She returned some moments later and explained that every car on the lot had already had the process done, with exception to two cars that came in yesterday. They were still covered in factory plastic, and she wasn’t entirely sure their color, but likely Lunar Silver since it’s the most popular, so it’d be an equal trade. She had sent her manager back to figure things out.

I asked her about her brother. Because that’s what I do. Because thats what we should all do when we see someone hiding the hot tears. She told me about him. He brother, four years older, who battled Osteosarcoma for 4 years, from 13 to 17, before finally passing away. She told me that he was a “quintessential big brother”, her “everything”, and through the hot tears that at this point just rolled freely down her cheeks, she told me that she was “just glad to have him for 14 years.” That is how she had made sense of the horror, with gratitude.

She shared these details with me, but for most of our wait we just sat in silence. We knew it was both too much to talk about and it could never be enough. There was not enough time to understand the full scope of what any of this meant.

“I was hesitant on the color because our old van was the darker gray, the Modern Steel, and I just have a lot of memory tied up in that car.” I said after a couple minutes of silence. “It feels like home. I love that color so much. But I just want a new start, you know, that’s why I went with the silver.” This time, my hot tears falling.

“I get it.” she said, handing me a tissue. And this time, I knew she did.

I apologized again for being a burden, and delaying this process. She assured me that she wasn’t sending me home in a Scotchgaurd car. Soon enough her manager returned.

“Ok, we have two vans that shipped in today, so we have to get the plastic off and what not, but problem is they don’t have Lunar Silver: both the vans are Modern Steel.”


I you want to learn more about Scotchgaurd and why I wouldn’t touch it with a 10 foot pole, you can check out the resources below. Any google search will also get you there. It used to be made with a highly toxic, fluorocarbon called PFOS, but upon realizing that their factory workers had measurable levels in their blood, they thought they should pivot, and now instead produce it with a different toxin, a touch less toxic, but requiring more to be effective, perfluorobutane sulfonate (PFBS). My thoughts: You can put lipstick on a pig, but it’s still a pig.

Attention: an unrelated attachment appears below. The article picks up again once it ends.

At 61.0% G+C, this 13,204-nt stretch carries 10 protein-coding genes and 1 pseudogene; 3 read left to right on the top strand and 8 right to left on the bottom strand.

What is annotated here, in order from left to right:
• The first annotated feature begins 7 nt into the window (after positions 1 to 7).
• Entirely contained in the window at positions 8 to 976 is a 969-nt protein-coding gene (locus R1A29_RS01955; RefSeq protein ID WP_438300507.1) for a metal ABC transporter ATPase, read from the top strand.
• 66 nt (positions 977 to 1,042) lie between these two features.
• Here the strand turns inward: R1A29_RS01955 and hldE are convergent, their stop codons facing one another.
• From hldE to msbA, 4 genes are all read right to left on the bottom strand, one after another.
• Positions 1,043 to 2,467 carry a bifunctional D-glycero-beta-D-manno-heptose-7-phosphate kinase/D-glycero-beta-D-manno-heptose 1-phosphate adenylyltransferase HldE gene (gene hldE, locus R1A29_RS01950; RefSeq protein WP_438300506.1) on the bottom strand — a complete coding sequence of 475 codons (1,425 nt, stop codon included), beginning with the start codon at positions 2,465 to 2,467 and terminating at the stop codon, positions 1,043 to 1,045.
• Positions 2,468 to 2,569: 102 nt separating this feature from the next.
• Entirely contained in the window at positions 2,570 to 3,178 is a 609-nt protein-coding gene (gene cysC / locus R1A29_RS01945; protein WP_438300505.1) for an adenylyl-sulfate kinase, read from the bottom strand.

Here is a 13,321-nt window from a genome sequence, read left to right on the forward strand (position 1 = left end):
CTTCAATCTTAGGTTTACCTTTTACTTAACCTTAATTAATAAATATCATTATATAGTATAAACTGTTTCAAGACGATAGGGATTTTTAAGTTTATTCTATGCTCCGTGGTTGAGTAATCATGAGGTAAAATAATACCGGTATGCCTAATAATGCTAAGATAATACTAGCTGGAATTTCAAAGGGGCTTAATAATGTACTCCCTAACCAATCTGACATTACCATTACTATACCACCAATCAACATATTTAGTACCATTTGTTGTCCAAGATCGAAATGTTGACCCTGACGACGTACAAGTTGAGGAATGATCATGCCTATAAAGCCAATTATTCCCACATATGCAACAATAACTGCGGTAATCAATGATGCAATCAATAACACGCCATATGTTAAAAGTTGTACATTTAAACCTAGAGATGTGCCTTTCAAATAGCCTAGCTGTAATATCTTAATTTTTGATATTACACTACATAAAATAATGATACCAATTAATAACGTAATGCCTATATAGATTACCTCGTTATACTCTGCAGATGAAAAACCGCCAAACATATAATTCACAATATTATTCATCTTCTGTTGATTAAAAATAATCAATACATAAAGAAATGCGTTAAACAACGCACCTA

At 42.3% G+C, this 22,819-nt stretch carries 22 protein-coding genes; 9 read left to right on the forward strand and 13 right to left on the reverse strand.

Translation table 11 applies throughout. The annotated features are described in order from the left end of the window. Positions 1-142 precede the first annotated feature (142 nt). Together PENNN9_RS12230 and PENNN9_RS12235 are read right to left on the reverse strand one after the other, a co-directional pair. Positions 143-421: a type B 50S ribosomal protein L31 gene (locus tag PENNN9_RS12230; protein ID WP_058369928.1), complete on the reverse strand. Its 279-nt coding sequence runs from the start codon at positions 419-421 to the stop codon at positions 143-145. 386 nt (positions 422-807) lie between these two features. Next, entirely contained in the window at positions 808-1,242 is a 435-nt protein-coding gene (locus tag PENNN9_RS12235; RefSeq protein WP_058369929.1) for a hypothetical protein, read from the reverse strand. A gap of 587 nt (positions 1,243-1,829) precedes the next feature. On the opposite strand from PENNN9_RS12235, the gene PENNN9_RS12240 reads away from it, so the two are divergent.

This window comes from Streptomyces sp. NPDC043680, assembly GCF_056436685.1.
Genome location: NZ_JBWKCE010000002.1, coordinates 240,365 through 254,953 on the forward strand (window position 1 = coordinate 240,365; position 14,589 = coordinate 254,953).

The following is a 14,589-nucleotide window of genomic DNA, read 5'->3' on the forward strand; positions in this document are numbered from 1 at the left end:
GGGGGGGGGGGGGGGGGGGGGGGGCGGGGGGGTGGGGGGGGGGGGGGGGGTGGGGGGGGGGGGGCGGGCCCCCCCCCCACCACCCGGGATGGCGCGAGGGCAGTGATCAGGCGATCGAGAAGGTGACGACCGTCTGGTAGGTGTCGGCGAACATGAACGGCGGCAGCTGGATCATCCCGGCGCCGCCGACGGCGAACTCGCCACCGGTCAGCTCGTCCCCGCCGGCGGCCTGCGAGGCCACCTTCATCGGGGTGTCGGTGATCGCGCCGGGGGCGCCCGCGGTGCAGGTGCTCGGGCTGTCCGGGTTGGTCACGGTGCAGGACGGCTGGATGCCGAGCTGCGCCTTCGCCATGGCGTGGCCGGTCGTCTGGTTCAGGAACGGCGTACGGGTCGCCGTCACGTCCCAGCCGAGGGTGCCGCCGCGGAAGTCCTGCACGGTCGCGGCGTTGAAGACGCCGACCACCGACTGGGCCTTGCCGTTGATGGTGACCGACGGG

Environmental Working Group: Scotchgaurd

The Guardian article from 2000, before the composition was changed.

5 comments

  1. Crying all the tears after reading that saga 😭😭❤️❤️ how fated.

    I love that you have a passion & conviction to speak up for what you believe in (even if you still try to sugar coat it to make it more palatable for others). I falter so much on standing up about stuff like that, and I wish I didn’t. It’s so hard to go against the grain.

    The chemicals being sprayed on everything right now (esp because of COVID)… at the childrens dentist, the shopping carts, it makes my head spin. 😩

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    1. thanks for saying that, it is not a comfortable place for me to stand in. And yes, we all just need to brace for impact for the next couple of years when it comes out that spraying high toxicity disinfectant on everything may not have done much for our already suffering gut biome 🤦🏼‍♀️

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  2. Oh my goodness. This up and down story- my heart was all over the place. Thank you for letting us see God throughout. The story behind the sales lady’s hot tears?! Oh my. Thank you.

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  3. The story behind the lady’s hot tears? Amazing- thank you for walking with the Lord and capturing the moment in this way. Thank you.

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  4. I am in tears, they won’t stop. I’m nearly out of breath. I waited till I had a minute to sit and read and dedicate my mind/soul to reading your profound words that are often filled with so much wisdom, truth, humor, and divinity. God blessed this incredible story. I am beyond grateful to read it. Xo

    Like